Arctic Sea Ice Volume Set Record Low in 2010, New Model Shows

arctic summer sea ice photo


A new assessment of the total volume of Arctic sea ice last summer--that is, taking into account both the area of sea covered with ice and the thickness of that ice--shows that 2010 set a new record low, beating out 2007 for the record minimum. Reuters say the researchers, from the University of Washington, used a model based off observations of wind, air and ocean temperatures to make the determination of total sea ice volume.

In 2007 the minimum Arctic sea ice extent was 4.13 million square kilometers. Three decades earlier it was roughly 7 million square kilometers.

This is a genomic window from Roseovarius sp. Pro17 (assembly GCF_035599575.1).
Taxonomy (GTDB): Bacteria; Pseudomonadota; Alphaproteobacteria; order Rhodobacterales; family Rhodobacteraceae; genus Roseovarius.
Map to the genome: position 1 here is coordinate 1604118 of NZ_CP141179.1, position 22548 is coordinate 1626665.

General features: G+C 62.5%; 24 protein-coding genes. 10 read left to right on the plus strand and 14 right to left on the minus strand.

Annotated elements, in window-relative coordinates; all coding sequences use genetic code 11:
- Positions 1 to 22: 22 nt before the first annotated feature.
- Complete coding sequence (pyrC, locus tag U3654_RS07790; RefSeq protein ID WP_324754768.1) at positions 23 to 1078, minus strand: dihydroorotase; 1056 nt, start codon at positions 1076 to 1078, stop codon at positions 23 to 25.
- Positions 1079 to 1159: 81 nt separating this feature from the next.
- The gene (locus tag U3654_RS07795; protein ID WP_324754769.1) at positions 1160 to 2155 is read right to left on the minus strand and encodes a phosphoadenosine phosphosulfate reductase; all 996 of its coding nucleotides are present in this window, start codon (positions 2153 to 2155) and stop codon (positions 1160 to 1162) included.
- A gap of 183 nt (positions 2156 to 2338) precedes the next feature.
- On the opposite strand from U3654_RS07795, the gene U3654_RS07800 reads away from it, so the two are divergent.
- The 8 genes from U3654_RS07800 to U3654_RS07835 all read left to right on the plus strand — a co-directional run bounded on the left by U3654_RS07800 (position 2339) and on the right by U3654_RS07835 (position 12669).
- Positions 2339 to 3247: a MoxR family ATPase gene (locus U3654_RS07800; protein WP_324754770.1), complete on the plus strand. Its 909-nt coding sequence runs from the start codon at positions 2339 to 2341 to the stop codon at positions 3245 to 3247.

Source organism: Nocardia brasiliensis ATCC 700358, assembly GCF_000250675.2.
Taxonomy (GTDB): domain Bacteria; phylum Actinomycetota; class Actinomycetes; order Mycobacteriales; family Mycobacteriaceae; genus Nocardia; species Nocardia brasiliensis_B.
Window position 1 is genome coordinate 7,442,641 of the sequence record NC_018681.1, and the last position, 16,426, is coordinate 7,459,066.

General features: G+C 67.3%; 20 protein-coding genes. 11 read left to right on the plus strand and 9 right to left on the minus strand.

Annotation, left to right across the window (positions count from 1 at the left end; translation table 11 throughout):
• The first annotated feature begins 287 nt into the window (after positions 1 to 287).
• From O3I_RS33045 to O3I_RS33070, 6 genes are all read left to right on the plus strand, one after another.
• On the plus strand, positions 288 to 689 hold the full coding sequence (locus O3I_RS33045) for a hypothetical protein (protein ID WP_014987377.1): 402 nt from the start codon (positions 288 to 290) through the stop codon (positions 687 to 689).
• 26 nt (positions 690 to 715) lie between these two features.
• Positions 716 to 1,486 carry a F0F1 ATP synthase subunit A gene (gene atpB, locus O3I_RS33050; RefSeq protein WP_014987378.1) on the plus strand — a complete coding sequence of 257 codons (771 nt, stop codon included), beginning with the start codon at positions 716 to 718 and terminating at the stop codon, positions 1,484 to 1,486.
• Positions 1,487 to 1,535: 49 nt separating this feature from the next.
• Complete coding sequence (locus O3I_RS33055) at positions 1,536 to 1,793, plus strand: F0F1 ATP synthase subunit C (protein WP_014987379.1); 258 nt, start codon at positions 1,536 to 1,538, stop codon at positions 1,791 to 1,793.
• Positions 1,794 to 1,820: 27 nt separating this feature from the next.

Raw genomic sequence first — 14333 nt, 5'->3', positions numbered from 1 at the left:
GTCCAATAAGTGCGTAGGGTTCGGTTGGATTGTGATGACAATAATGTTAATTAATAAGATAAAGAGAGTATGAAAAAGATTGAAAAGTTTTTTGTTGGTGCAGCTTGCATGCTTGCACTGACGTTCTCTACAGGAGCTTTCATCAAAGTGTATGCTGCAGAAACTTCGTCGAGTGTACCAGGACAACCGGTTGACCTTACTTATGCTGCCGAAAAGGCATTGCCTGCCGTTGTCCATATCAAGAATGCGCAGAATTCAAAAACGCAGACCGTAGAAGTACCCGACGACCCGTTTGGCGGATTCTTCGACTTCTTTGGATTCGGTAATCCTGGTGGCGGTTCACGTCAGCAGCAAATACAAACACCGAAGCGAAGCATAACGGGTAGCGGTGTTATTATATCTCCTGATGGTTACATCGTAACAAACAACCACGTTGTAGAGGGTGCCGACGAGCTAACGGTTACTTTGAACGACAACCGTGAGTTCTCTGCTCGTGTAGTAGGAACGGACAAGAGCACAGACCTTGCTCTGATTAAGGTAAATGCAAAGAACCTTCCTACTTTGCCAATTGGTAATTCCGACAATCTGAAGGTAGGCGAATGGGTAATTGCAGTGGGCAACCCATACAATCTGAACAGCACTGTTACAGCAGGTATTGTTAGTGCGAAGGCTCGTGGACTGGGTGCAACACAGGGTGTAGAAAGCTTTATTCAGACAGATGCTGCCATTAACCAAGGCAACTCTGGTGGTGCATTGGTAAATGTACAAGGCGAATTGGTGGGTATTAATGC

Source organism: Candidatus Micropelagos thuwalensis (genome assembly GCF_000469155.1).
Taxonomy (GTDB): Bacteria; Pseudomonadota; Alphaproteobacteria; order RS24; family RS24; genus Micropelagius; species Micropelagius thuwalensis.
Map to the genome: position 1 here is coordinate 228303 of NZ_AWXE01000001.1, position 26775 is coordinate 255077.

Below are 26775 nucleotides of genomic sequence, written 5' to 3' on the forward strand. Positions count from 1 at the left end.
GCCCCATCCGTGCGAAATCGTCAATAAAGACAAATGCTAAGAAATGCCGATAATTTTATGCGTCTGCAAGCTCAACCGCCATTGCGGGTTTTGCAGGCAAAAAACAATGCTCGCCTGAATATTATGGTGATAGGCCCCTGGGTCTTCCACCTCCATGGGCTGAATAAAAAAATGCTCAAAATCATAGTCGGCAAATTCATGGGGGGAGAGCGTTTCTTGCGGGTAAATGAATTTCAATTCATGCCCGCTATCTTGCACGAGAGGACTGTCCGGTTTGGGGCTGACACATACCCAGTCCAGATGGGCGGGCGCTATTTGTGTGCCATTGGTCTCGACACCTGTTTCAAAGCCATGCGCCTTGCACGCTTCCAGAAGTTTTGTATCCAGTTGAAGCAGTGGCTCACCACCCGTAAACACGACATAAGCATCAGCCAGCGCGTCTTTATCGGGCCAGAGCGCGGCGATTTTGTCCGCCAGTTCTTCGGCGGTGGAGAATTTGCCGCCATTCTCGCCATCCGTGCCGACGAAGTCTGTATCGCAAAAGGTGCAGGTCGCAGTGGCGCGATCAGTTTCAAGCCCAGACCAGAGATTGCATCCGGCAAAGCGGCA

To date in 2011, Arctic sea ice has fallen to 4.6 million square kilometers. July saw a new record low for the month and sea ice may set a new record minimum for the year as well.

More on Global Warming Effects
Arctic Ice Cover at Lowest Point in Past Several 1000 Years + Arctic Autumn Will Be Ice-Free This Decade
Last Time Arctic Was Ice Free Was 100,000+ Years Ago & That's Where We're Heading

Related Content on